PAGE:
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Introduction to C++11: nullptr and innovations of the initialization system

As I promised, I continue writing about the new C++ Standard. The previous post was about:

  • automatic type inference using auto;
  • type definition using decltype;
  • closing nested templates;
  • range-based for loop.

No more, nor less than, I think. But readers understand that this is a tip of an iceberg of features offered by new Standard.

nullptr

C++11 got nullptr is a special keyword for nulling pointers. In the earlier versions of Standard programmers should write:

Foo* foo = 0;

Otherwise, they might use NULL macros, that comes from C. But the problem is obvious: zero-based number is used to null the pointer. That might cause troubles, for example, while working with overloaded functions:

void func(int x);
void func(const Foo* ptr);
// ...
func(0);

Which function will be called? That's obvious, the first one as it has an integer as an argument. And what if we want to call the another function that have a nulled pointer as an argument? We'd need to use static_cast<> to decide this problem.

func(static_cast<const Foo*>(0));

But this problem is artificially. I must say, I've never been faced with it within any project. But there is the real one. Let us suppose we have a container consisting of pointers which we want to null. Knowing wonderful STL algorithms we will use std::fill.

std::vector<Foo*> foos;
// ...
std::fill(foos.begin(), foos.end(), 0);

At first sight — everything is ok! But there is an error and it is similar to the previous. std::fill is a template, and it assumes 0 as an int and, because of the type discrepancy we surely get a strange error message from a compiler. The way out is to cast 0 to a pointer, but such code doesn't increase code readability.

That's why nullptr keyword was accepted. And now we can avoid such problems using this keyword as nullptr has it's own type — std::nullptr_t.

Initializer lists

The previous Standard the power of initialization lists was much lower. What could we do earlier? Only just initialize some structure and some array:

struct Struct
{
    int x;
    std::string str;
};

// initialization of stucture attributes
Struct s = { 4, "four" };

// array initialization
int arr[] = { 1, 8, 9, 2, 4 };

But C++ offers other, more comfortable and more flexible alternatives. I'm talking about classes and containers. In C++11 such unfairness is finally solved through the introduction of template class std::initializer_list<>. All containers posses a constructor taking an initializer list. So now such code becomes possible:

std::vector<int> v = { 1, 5, 6, 0, 9 };

It should be noticed that initialize lists are not always used to initialize. For example, adding few elements to a container is now possible:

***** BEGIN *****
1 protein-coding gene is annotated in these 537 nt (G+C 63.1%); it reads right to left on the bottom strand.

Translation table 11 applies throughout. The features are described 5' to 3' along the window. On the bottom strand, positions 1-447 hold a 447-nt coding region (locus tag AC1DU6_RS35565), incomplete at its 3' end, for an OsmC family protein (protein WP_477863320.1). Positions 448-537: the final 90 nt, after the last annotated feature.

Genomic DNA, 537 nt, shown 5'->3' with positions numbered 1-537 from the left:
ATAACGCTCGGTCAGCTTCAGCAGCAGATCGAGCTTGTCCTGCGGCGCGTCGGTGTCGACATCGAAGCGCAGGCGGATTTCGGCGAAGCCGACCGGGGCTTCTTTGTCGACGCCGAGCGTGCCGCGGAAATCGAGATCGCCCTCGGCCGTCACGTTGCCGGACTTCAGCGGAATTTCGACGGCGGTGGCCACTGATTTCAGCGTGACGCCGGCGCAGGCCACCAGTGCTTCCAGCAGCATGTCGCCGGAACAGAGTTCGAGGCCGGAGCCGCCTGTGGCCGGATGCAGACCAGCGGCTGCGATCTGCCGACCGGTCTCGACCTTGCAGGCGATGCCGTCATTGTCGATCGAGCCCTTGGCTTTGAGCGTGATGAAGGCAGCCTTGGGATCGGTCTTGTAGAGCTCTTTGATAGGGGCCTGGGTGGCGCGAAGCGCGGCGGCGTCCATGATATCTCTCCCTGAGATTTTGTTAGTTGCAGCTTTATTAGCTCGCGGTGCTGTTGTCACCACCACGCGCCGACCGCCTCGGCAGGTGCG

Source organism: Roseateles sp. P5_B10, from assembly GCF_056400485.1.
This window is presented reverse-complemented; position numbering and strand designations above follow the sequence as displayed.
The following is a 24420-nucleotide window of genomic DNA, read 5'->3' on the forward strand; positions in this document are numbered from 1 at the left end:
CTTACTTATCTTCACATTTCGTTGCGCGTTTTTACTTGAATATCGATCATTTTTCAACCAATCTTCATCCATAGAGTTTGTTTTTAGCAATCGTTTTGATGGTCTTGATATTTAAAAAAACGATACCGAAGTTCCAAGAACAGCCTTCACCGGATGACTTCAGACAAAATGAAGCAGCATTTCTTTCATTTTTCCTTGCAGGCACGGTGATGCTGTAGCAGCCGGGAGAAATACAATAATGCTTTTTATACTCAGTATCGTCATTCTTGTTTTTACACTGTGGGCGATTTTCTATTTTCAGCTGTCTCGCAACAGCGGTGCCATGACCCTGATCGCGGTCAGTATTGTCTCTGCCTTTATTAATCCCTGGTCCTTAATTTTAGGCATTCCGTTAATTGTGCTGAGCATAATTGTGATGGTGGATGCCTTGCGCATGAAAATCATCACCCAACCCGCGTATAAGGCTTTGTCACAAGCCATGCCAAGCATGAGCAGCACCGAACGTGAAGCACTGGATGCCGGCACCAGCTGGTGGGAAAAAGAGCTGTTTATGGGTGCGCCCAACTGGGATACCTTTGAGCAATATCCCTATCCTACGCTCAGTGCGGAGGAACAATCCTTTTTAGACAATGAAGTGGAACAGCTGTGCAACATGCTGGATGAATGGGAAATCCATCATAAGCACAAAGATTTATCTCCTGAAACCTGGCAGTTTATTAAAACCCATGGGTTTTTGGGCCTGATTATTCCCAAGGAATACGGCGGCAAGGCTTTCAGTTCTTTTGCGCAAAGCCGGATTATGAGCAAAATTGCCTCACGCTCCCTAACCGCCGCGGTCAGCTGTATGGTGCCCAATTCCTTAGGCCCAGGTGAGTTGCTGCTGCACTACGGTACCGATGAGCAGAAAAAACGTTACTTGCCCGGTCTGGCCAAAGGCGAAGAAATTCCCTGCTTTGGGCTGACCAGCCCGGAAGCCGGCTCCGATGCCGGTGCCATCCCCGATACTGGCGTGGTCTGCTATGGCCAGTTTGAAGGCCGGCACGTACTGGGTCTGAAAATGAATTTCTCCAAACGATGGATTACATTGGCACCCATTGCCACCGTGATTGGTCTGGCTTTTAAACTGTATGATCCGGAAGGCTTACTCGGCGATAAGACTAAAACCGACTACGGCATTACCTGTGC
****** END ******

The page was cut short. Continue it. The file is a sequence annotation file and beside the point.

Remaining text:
std::vector<int> v;
v.insert(v.end(), {0, 1, 2, 3, 4});

Developer can provide such possibility to his own class (in particular container). He should just define constructor, taking std::initializer_list<> as an argument.

class Foo
{
public:
    // ...
    Foo(std::initializer_list<int> list);
};

// ...
Foo::Foo(std::initializer_list<int> list)
{
    // do something
}


// ...
int x = 5;
Foo one = { 1, x, 2, 4, 8 };
Foo two({ 5, 4, 2, x, 4 });

The std::initializer_list<> objects cannot be changed.

Uniform initialization

Initializer lists — it's an amazing feature. But developers haven't stopped and they've gone further. They extended the initializer lists syntax, allowing to imagine such things:

class Foo
{
public:
    // ...
    Foo(int x, double y, std::string z);
};

// ...
Foo::Foo(int x, double y, std::string z)
{
    // do something
}

// ...
Foo one = { 1, 2.5, "one" };
Foo two { 5, 3.14, "two" };

Such initialization will call constructor as if we write:

Foo foo(1, 2.5, "one");

Uniform initialization works for both classes and structures. In case of classes the constructor is called, and the elementwise initialization in the order of attribute declaration is occurred for the structures.

struct Foo
{
    std::string str;
    double x;
    int y;
};

Foo foo {"C++11", 4.0, 42}; // {str, x, y}
Foo bar {"C++11", 4.0};     // {str, x}, y = 0

If the last attribute(s) isn't specified than default constructor is called. For embedded types such as int null initialiation will be occurred. It is worth noting that such initialization allows to write such stuff:

Foo getFoo()
{
    return { 5, 3.14, "hello" };
}

int* foo = new int[5]{0, 1, 2, 3, 4};

It is interesting to know that uniform initialization protects from implicit conversions.

class Foo
{
public:
    Foo(int x): _x(x) {}

private:
    int _x;
};
// ...
Foo foo(3.14);  // ok, double -> int
Foo bar{3.14};  // error!

After becoming acquainted with uniform initialization You might have question: "What constructor is called in this case?".

class Foo
{
public:
    Foo(int x, int y) {}
    Foo(std::initializer_list<int> list) {}
};

Foo foo(1, 2);
Foo bar{1, 2};

In this case constructor Foo(int x, int y) is called to create foo, and Foo(std::initializer_list<int> list) to create bar. In case of the last constructor is absent all the objects are initialized by the Foo(int x, int y).

Instead of conclusion

I wish to write a lot but got just a little bit. It is a problem to pick out some time for writing. Well, I described the most general features (except for lambdas). Later on I'll write about some particular features.